Wednesday, May 25, 2011

On naivety, overcompensation, anger and hope

I lived in Maine for the first 40 years of my life. Maine is 96.1% white according to the 2010 census and was probably whiter while I was growing up. My parents were both prejudiced, but I don't remember either of them teaching me to think in like fashion.  Neither do I remember them teaching me to be homophobic, but there had to be a reason I didn't know I was lesbian until I fell in love at age 21 with another woman. If you didn't follow that logic, I'll explain. It was because back then GAY WAS BAD, so I didn't even consider the fact that I might be gay myself.

Brainwashed.

In my teen years, I assumed that civil rights issues would no longer be a problem when I grew up. I thought bigotry and prejudice were so obviously wrong they would just die away as my generation started voting, becoming part of the workforce, running things and joining the police, firefighters, civil service and military.

Naïve.

After that came a period of overcompensation as I realized it was mostly stupid white men who ran things in this country, and they weren't about to share the reins. I bent over backwards to give a leg up to other races because I realized 1. THE MAN wouldn't and 2. being white myself, I still had an advantage.

Guilt tripping.

Sometime in the last decade, I started to understand how stupid white people can consider themselves unprejudiced and yet continue to hire and promote people who look just like them excepting the occasional overachieving token other-race person. Given two people with like abilities, experience and any other meaningful harbinger of future job performance, stupid white men usually choose the white guy since they have more in common. Maybe they connected with sports talk or a wife joke or some other not-pertinent-to-the-job shared experience. What is worrisome is that I might do the same. Given two people with the same qualifications, I believe I might take the one who agreed with my political, religious and/or world views over one who didn't. It would make for a more pleasant workplace. Is that wrong? At least I'm aware of it and, I hope, not likely to make it a prerequisite.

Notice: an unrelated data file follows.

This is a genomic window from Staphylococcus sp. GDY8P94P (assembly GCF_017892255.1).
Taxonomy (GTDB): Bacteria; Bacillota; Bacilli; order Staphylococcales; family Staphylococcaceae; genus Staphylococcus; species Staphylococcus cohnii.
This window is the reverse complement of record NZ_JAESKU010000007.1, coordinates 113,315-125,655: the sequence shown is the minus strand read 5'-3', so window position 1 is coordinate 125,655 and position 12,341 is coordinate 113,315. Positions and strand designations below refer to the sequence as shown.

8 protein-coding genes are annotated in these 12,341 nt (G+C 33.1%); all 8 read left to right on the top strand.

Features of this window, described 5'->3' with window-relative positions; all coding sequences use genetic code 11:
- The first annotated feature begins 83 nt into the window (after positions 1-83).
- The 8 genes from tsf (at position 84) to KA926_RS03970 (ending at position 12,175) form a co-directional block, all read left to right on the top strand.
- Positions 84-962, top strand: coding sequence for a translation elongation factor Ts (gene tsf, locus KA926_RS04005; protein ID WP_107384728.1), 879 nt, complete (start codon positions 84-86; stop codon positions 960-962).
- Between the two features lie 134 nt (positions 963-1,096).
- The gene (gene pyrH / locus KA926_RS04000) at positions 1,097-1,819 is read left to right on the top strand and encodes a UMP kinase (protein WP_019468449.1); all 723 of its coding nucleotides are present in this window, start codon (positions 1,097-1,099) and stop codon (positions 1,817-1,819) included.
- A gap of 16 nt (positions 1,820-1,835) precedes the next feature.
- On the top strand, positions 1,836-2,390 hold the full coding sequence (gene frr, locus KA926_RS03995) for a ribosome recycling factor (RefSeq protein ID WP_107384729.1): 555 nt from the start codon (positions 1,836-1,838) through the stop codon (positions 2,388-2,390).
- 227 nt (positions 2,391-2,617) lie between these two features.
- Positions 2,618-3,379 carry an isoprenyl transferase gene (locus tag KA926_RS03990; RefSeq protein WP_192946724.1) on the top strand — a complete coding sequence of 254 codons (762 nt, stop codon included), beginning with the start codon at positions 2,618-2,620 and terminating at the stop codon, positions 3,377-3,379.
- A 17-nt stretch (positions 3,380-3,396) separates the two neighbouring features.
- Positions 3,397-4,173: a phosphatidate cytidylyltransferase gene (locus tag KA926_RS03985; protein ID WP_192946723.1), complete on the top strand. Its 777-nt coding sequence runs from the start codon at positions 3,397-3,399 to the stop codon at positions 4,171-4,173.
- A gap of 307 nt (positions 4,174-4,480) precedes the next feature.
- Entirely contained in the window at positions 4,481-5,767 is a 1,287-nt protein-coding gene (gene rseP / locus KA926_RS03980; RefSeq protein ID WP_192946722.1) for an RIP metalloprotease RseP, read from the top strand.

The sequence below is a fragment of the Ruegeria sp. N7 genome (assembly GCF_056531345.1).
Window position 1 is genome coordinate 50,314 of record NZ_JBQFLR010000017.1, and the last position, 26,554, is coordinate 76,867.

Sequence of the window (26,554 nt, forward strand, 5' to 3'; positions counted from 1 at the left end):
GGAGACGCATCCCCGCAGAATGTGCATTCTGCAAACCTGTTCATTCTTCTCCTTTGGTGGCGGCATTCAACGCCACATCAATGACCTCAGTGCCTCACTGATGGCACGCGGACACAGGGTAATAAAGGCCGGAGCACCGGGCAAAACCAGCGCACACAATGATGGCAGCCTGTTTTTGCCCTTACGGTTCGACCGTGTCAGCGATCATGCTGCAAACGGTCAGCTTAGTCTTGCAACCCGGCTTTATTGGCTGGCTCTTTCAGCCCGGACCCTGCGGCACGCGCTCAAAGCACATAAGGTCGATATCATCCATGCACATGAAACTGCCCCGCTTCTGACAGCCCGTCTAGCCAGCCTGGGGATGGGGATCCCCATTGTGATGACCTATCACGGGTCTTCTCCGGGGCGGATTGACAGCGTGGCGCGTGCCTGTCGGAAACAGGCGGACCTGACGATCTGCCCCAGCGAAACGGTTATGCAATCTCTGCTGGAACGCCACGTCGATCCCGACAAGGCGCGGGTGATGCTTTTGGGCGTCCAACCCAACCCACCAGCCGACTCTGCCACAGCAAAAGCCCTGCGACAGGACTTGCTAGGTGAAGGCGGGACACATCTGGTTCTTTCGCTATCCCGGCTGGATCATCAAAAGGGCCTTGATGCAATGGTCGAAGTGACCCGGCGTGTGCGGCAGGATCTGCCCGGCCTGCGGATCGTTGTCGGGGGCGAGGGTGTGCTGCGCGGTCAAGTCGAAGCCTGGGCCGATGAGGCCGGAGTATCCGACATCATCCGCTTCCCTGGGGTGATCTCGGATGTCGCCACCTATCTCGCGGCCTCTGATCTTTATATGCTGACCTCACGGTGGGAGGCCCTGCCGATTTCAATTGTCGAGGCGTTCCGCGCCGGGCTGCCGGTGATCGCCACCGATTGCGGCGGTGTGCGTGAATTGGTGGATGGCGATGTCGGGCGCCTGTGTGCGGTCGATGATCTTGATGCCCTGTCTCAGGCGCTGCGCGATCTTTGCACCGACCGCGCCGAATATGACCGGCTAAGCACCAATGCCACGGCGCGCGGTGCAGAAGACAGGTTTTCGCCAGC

Conscious.

So many of the top positions that involve hiring and promoting are already held by straight white men. They will continue to hire and promote each other more than nonwhites, the GLBT or women which ensures that straight white men will still have most of the future jobs that hire and promote.

Frustrated.

Ask those straight white men about privilege or entitlement and they'll be insulted. They think they got where they are solely because of being the terrifically hard-working, talented people they are, and any inference that they were born into a life with better chances dings their self-esteem. That doesn't mean they don't deserve what they have but it does mean they MIGHT not. Tell them they are where they are partly by birthright and not merely aptitude and watch the blood pressure rise. You'll start hearing stereotypical stories about laziness, drug use, bitchiness and all the other racist, sexist, homophobic crap that makes them feel superior.

Pissed.

Do I hate straight white men? No. I just don't agree with them that they are all that and then some. And I enjoy knowing the melting pot won't be mostly white in the future. I actually feel better that the generation of straight white men who have been running and ruining this country are getting old enough to be dying off, and their replacements are not ethnocentric.

Hopeful.

UPDATE: (Thanks to a tweet from @dailyrace) More on the same from someone much smarter than I.

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